Be able to explain why signals are important in organismal interactionsthey are signaling for fitness and intent (to benefit)
What keeps signals honest? fitness level, if it is very costly (size, color, etc.)
what don't we understand so much ofsocial reinforcement, and cost

Section 7

Question Answer
Coevolutionwhen two different species have tightly bound together and the evolution of one has affected the evolution of the other
Mutualism when two different species both benefit from interaction (bees/plants)
commensalismwhen only one species is benefited but the other is not affected or helped
antagonismwhen one species is affected and the other is not (host/parasites, predator/ prey)
Cospeciationwhen one group spectates the other will too (parasite split up but chancge with species)
When is cospeciation most likely to occur?when there is strong coevolution
What is meant by the term “cheating” when referring to coevolving mutualistic species? when you are holding back on your resources to your partner
What keeps cheating in checkyou will not benefit from this you will be affected as well (rhizome NO2 fert. released )
Review the antagonistic coevolution examples (clam and snail, host parasite)stronger muscles in clams
how this can lead to a coevolutionary arms race (antagonistic coevolution)if there is a differential difference between what is good for the male or the female
Batesian Mimicrywhen there is a mimic and model. The model gets negative feedback and the model gets protected (toxic)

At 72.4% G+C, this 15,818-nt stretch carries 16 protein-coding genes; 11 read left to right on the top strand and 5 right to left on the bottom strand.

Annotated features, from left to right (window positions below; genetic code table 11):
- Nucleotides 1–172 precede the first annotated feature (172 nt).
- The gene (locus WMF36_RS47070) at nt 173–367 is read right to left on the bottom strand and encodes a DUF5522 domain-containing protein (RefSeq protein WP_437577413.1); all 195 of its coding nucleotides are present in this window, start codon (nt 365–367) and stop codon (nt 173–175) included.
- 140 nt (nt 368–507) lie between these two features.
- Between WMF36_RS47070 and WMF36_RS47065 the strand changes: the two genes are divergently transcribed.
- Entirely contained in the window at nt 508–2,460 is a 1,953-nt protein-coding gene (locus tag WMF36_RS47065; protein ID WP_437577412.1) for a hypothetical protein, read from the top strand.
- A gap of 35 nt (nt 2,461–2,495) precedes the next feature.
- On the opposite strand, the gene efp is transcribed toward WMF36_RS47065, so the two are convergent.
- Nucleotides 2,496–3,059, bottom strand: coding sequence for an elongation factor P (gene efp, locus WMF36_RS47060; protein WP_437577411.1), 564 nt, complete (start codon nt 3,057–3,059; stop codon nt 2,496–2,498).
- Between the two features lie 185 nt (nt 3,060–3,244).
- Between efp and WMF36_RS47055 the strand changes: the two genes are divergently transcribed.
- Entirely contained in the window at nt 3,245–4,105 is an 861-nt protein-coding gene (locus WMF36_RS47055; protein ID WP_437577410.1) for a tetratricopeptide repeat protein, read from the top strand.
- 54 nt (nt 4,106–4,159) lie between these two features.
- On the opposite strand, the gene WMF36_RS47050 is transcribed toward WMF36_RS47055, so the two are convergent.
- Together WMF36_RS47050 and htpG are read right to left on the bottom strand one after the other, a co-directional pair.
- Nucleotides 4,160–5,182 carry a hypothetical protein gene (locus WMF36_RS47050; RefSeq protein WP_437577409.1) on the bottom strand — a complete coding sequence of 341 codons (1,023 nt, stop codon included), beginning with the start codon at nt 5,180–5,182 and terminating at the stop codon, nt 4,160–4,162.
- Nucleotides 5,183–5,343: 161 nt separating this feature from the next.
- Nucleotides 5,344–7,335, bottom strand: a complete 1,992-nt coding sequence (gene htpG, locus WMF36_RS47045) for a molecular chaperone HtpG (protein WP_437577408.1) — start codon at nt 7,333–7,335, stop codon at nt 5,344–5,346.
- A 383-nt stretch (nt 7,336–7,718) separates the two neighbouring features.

Mullerian Mimicry 2 species looking the same but they will adapt to survive both benefit
What types of relationships do these forms of mimicry represent?
Mosaic Coevolutioncombination of all above in different species but they can vary across geography and time (complex relationship
Cultural Transmission they can be passed off like genes they can be learned. Not genetic. They learn how to be different like culture if need be
Does culture undergo evolution? yes it can, influenced outside or within if they don't like it
How do genes affect the evolution of culture?only in complex systems, orca teaching offspring what to eat

Section 8

Question Answer
ProximateThe immediate cause of disease (ex. flu in resp tract)
Developmentalhow the disease came about (explaining something was infected them got in mucous membrane etc. )
Evolutionarydeeper meaning. We have evolved with it and it evolves in a way that is best for it
Phylogeneticeven deeper meaning. Historical meaning why some species have disease. Family tree tells history
three examples of evolutionary explanations for diseasechanging environments and time, limitations, evolution
How does the coevolutionary arms race apply to humans and their pathogens? the virus does whats better for itself, it evolves to stay alive and get you sick but no to sick that it will die either
How has our use of antibiotics changed this arms race among bacteria? DRAMATICALLY, we get infected at a younger age so we can not be affected later in life, but the wrong way they will get immuned
What effect does this arms race have on the phylogenies of different types of viruses?whether or not the virus confers a life long immunity (evolution of flu in body)
Review the three explanations for senescencetrade off for speed, no selection on post reproduction, trade off for reproduction
Antagonistic pleiotropywhen a gene has a positive and negative job (more offspring but not enough time to get ready)
What is the oldest living organism?trick question there is none
changing environments and timehiv in humans, the moved environments and got infected by chimps
limitationsphysical laws want one thing but we go against it (ex. knee injuries due to evolution)
evolution does not care about youit is doing what is beneficial to itself (dying, but better for pop
trade off for speedyou reproduce quick but have short lifespan (fruit flies)
no selection on post reproductionafter reproduction mutations on self will no affect next generations
trade off for reproductionif you get old you won't be able to reproduce as much or any